Steven Price By Gaslight
    Madeline Thien Do Not Say We Have Nothing
    Zoe Whittall The Best Kind of People

    September 7, 2016

    Give the People What They Want:

    Computer literacy and the technology divide are hot topics in the library world these days. I'd like to share an article by Anita Abedian that appeared in the Village Voice. The article concerns an award presented to the New York City Housing Authority for its a mobile van service that brings internet access and mentoring to areas without easy access to internet services.

    NYCHA Digital Van

    August 24, 2016

    Happy Birthday Linux:

    August 25th marks the day that Linus Torvalds requested help with a free operating system he was developing. Today that operating system is known as Linux. As John Biggs notes in an article on his blog, "Linux now runs most of the websites you visit and runs on everything from gas pumps to smartwatches."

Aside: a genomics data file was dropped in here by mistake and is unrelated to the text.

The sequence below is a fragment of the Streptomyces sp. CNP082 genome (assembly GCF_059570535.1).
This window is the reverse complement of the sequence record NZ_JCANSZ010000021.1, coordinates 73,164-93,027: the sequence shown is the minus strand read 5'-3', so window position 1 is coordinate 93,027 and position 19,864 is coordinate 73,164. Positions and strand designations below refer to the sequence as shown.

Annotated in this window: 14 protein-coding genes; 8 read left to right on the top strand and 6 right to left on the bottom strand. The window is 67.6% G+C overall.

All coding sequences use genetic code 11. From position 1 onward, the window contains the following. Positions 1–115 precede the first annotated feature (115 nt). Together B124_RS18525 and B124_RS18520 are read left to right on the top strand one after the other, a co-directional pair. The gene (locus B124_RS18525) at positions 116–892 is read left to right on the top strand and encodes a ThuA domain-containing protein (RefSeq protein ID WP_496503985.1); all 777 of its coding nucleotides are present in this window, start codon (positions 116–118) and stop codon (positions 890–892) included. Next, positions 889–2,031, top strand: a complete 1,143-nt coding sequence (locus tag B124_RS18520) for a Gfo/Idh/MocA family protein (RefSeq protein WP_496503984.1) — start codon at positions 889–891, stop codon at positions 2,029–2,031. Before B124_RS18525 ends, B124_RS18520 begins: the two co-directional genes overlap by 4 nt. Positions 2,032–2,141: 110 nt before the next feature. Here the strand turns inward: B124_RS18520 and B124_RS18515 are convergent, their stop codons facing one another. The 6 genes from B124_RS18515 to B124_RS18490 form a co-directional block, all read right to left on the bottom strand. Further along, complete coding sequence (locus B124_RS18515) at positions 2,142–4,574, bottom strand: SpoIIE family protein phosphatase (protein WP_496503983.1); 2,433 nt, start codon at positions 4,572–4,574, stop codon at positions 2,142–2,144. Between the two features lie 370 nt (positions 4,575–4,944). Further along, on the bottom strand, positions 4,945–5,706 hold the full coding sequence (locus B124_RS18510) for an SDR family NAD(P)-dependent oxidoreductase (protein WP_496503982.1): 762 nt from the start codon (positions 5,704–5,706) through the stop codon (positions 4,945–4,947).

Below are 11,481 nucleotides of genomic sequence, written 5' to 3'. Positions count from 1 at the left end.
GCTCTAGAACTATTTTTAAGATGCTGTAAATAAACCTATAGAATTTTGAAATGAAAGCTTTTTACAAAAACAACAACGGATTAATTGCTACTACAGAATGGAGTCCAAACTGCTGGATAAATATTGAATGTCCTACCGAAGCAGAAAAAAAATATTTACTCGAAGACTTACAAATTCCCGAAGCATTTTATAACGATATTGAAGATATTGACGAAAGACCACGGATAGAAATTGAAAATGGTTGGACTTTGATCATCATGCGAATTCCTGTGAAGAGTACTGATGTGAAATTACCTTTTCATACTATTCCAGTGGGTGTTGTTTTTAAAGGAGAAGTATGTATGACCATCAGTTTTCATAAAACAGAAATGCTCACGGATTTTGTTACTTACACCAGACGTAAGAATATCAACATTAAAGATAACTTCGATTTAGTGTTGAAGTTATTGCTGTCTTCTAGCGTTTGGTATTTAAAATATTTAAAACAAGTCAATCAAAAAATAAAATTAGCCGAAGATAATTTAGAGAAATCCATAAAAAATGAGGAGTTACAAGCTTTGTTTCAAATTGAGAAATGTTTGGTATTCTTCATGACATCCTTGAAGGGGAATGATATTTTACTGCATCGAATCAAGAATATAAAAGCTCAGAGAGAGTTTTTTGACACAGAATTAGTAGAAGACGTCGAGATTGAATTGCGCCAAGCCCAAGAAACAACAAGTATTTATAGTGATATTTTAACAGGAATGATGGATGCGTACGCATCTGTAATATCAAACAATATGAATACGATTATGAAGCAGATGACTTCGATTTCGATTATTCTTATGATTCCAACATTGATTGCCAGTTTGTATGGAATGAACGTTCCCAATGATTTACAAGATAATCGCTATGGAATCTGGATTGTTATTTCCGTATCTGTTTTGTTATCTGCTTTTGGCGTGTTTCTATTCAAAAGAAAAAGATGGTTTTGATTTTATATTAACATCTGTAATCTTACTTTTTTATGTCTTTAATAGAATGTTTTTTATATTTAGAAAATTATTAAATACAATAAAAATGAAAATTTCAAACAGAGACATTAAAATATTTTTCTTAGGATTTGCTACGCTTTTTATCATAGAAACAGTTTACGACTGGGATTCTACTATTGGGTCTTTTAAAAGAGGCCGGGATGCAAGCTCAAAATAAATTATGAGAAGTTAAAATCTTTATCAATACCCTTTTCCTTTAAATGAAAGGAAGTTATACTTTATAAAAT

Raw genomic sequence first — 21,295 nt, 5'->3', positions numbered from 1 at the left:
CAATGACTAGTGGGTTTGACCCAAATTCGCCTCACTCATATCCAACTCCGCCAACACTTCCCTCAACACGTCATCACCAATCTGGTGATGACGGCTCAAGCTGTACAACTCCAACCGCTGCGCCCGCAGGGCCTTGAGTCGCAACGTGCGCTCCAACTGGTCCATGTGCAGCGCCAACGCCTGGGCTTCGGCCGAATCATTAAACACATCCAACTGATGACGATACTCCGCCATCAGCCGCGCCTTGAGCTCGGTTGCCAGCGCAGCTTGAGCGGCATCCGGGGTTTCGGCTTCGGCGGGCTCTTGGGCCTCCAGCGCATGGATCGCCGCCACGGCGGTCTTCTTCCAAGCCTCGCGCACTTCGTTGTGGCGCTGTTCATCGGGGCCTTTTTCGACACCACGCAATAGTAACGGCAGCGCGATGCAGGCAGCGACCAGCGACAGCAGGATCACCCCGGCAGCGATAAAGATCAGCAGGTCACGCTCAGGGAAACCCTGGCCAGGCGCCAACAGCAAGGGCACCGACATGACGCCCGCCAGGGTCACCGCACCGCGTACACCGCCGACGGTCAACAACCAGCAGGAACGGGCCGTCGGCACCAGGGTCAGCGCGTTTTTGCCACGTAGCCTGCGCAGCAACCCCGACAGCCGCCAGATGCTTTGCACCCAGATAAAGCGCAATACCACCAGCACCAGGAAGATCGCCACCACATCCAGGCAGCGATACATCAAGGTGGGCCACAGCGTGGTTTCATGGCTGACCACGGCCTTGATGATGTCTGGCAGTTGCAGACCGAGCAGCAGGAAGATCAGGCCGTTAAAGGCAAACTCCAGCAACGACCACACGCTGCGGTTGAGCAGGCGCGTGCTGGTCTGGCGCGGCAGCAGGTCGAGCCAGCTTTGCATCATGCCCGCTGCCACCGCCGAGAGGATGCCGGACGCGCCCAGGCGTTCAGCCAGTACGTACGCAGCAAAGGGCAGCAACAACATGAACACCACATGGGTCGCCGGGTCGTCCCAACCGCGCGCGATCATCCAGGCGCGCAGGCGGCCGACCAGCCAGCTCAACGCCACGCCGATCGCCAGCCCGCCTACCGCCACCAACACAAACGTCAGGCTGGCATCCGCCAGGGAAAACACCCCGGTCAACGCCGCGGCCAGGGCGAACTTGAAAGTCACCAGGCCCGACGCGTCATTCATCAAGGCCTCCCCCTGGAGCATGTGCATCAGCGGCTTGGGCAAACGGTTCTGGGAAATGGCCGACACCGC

August 24, 2016

    Happy Birthday Jorge Luis Borges:

    Famed Argentinian writer was born on this day in 1899. In 1955 he became the director of the National Library - a position he held even after blindness set in. To celebrate the day, please enjoy this interview from the New York Review of Books. VPL's Borges' holdings can be found here.

    Jorge Luis Borges

    August 24, 2016

    From the Vault – A History of Everyday Things in England:

    Between 1918 and 1934 Charles Henry Bourne Quennell and his wife Marjorie wrote and illustrated four volumes of a unique history series for young readers called A History of Everyday Things in England. The Quennell’s approach to history was revolutionary. Instead of history as a record of the famous men and women of the past, they focused on diet, custom, costume, transportation, and the scientific advances etc. that impacted on everyday life. In particular, the Quennell’s championed the craftsman. The four volumes they published covered the years 1066 to 1918. In 1968, the 50th anniversary of the first publication, S.E. Ellacott updated the series and published a fifth volume covering the years for 1918 to 1968. Volume 5 also contains a charming preface by Charles and Marjorie’s son Peter. You can find VPL's holdings here: